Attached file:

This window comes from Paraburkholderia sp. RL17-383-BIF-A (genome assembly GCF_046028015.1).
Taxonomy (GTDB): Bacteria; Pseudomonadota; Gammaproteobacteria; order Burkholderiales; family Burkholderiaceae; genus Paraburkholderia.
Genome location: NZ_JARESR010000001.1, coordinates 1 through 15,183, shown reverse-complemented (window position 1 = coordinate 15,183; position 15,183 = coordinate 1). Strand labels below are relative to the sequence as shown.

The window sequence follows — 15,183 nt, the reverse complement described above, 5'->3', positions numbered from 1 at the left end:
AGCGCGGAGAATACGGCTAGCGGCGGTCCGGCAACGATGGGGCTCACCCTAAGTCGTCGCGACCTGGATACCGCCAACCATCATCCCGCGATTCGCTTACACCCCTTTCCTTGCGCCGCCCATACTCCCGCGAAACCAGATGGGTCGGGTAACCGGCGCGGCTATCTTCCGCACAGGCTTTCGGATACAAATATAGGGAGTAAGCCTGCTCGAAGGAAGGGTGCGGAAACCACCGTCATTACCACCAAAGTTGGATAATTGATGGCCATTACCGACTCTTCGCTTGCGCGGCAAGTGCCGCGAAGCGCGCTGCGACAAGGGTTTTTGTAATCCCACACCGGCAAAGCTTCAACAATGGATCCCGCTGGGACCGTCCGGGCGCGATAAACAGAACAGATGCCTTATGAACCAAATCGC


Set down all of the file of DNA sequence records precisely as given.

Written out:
This window comes from Paraburkholderia sp. RL17-383-BIF-A (genome assembly GCF_046028015.1).
Taxonomy (GTDB): Bacteria; Pseudomonadota; Gammaproteobacteria; order Burkholderiales; family Burkholderiaceae; genus Paraburkholderia.
Genome location: NZ_JARESR010000001.1, coordinates 1 through 15,183, shown reverse-complemented (window position 1 = coordinate 15,183; position 15,183 = coordinate 1). Strand labels below are relative to the sequence as shown.

The window sequence follows — 15,183 nt, the reverse complement described above, 5'->3', positions numbered from 1 at the left end:
AGCGCGGAGAATACGGCTAGCGGCGGTCCGGCAACGATGGGGCTCACCCTAAGTCGTCGCGACCTGGATACCGCCAACCATCATCCCGCGATTCGCTTACACCCCTTTCCTTGCGCCGCCCATACTCCCGCGAAACCAGATGGGTCGGGTAACCGGCGCGGCTATCTTCCGCACAGGCTTTCGGATACAAATATAGGGAGTAAGCCTGCTCGAAGGAAGGGTGCGGAAACCACCGTCATTACCACCAAAGTTGGATAATTGATGGCCATTACCGACTCTTCGCTTGCGCGGCAAGTGCCGCGAAGCGCGCTGCGACAAGGGTTTTTGTAATCCCACACCGGCAAAGCTTCAACAATGGATCCCGCTGGGACCGTCCGGGCGCGATAAACAGAACAGATGCCTTATGAACCAAATCGC